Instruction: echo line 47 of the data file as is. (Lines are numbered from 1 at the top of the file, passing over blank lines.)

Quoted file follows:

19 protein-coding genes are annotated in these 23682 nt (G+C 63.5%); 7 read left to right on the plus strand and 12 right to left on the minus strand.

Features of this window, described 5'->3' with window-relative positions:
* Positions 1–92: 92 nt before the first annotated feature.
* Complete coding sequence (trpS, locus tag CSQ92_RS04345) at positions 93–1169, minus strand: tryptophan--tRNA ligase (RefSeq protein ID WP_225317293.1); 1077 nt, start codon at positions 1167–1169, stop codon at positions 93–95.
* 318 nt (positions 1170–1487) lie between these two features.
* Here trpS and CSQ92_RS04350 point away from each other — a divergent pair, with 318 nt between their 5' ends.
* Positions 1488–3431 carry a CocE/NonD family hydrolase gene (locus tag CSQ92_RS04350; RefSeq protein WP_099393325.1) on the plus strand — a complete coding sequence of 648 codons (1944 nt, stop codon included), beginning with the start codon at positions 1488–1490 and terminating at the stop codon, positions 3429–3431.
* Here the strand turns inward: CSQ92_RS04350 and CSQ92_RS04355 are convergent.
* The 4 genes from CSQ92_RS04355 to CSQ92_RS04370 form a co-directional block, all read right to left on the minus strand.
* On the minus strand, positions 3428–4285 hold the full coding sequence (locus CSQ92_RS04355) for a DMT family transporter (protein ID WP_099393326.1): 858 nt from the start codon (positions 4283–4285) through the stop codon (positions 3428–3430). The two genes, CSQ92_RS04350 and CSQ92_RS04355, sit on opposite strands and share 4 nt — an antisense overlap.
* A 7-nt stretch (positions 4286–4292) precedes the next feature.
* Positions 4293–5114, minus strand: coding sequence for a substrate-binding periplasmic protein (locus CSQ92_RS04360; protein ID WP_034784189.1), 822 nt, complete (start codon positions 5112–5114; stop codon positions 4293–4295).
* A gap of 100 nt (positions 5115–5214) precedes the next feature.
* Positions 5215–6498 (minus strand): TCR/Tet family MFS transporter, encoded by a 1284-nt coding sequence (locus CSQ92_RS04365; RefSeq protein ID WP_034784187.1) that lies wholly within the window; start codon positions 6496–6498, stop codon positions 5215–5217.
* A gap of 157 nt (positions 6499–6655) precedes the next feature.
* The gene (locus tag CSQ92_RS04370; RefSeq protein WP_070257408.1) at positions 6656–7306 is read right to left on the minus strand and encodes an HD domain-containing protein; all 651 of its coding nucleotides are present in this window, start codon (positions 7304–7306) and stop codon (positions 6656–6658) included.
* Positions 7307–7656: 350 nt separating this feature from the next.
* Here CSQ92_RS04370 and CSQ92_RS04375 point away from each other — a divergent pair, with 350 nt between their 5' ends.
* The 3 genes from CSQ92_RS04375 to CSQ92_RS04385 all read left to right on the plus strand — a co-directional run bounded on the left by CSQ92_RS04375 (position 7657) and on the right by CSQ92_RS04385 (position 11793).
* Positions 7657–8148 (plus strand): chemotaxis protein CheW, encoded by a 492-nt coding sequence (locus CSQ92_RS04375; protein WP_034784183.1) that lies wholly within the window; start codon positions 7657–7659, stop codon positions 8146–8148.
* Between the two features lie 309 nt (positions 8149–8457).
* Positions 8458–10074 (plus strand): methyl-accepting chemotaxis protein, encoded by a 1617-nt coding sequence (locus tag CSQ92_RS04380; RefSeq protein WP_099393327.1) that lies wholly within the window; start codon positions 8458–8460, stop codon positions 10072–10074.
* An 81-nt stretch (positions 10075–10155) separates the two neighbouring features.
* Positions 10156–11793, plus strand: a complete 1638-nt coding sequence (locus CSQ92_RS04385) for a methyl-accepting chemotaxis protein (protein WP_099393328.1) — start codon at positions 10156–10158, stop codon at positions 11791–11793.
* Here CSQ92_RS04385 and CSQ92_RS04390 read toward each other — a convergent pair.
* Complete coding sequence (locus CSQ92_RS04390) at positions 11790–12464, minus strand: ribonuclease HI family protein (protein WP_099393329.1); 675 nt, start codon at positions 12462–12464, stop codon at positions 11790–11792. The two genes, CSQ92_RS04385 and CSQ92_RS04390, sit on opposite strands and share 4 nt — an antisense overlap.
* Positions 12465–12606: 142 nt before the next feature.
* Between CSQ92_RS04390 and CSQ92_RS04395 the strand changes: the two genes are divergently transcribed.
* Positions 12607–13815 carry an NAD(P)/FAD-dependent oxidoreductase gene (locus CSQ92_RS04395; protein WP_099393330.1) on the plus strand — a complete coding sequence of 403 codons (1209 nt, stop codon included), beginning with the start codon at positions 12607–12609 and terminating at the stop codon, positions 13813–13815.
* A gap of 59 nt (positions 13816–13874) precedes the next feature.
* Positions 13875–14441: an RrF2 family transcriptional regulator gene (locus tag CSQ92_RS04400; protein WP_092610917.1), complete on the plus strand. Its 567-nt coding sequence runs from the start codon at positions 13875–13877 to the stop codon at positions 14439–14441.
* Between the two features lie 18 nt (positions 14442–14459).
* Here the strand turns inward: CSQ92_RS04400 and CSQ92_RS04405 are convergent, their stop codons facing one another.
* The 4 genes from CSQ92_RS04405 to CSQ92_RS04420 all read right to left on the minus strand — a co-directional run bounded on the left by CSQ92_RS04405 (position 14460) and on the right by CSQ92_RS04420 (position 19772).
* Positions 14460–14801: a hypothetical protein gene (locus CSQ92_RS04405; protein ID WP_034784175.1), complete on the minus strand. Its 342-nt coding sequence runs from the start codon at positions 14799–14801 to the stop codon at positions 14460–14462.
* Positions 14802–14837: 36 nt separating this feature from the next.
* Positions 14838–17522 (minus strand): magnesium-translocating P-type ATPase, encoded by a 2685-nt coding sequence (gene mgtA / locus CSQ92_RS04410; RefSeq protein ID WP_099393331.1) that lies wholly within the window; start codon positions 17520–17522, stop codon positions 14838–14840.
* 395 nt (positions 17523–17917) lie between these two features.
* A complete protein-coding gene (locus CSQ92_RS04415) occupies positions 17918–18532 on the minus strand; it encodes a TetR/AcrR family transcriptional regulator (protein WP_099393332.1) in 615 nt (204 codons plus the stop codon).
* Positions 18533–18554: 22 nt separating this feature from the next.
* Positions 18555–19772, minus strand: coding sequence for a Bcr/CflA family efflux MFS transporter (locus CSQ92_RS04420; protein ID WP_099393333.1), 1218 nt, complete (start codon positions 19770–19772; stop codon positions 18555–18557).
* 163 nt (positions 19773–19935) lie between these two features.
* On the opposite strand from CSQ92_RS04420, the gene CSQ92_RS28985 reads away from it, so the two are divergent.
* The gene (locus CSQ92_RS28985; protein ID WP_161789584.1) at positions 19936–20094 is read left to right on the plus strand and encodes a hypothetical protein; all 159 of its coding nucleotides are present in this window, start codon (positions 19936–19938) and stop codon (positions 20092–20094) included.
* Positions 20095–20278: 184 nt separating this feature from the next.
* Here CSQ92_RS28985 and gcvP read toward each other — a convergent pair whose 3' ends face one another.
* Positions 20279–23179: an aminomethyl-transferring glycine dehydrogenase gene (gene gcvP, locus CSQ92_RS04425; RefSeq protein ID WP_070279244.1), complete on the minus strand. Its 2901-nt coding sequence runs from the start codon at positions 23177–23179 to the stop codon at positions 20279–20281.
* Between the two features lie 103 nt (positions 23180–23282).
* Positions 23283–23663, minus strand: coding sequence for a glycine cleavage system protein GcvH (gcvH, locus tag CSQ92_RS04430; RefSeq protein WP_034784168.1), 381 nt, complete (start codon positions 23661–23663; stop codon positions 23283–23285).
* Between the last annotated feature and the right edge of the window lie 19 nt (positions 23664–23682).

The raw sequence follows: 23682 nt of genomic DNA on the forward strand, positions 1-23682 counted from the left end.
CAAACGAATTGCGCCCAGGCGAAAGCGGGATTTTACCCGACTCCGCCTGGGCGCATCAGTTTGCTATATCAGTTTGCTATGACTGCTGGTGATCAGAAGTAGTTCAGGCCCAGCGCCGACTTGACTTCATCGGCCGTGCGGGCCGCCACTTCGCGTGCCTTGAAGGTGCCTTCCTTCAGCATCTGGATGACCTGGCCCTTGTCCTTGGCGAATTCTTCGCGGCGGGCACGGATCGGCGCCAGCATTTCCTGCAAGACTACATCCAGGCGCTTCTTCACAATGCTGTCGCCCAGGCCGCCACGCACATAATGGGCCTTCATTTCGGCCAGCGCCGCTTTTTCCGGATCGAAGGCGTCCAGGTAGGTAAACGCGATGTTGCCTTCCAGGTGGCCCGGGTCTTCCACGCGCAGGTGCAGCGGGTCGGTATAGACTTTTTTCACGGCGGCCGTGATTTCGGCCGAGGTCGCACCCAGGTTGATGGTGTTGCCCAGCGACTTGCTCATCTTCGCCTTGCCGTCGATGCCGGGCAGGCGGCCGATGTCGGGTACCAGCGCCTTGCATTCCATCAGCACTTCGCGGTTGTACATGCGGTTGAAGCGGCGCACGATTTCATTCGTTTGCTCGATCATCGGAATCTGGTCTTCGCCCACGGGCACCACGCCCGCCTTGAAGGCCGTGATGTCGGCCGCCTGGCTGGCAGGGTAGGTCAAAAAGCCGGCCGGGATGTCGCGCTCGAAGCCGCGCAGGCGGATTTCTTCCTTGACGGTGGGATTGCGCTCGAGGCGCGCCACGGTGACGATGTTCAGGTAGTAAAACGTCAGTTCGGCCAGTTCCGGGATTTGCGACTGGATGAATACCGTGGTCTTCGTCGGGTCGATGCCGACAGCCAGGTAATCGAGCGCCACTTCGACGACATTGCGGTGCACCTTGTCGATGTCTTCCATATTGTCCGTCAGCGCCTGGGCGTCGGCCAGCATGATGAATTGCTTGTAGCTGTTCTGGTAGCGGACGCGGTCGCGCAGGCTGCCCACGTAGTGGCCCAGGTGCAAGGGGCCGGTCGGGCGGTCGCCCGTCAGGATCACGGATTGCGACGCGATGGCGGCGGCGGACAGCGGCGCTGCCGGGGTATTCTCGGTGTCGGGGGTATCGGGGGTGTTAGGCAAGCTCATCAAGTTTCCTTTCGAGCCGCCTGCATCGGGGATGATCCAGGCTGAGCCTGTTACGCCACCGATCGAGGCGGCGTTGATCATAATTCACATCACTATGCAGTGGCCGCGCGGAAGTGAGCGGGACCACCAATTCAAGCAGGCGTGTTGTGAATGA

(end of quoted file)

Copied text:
* Positions 20279–23179: an aminomethyl-transferring glycine dehydrogenase gene (gene gcvP, locus CSQ92_RS04425; RefSeq protein ID WP_070279244.1), complete on the minus strand. Its 2901-nt coding sequence runs from the start codon at positions 23177–23179 to the stop codon at positions 20279–20281.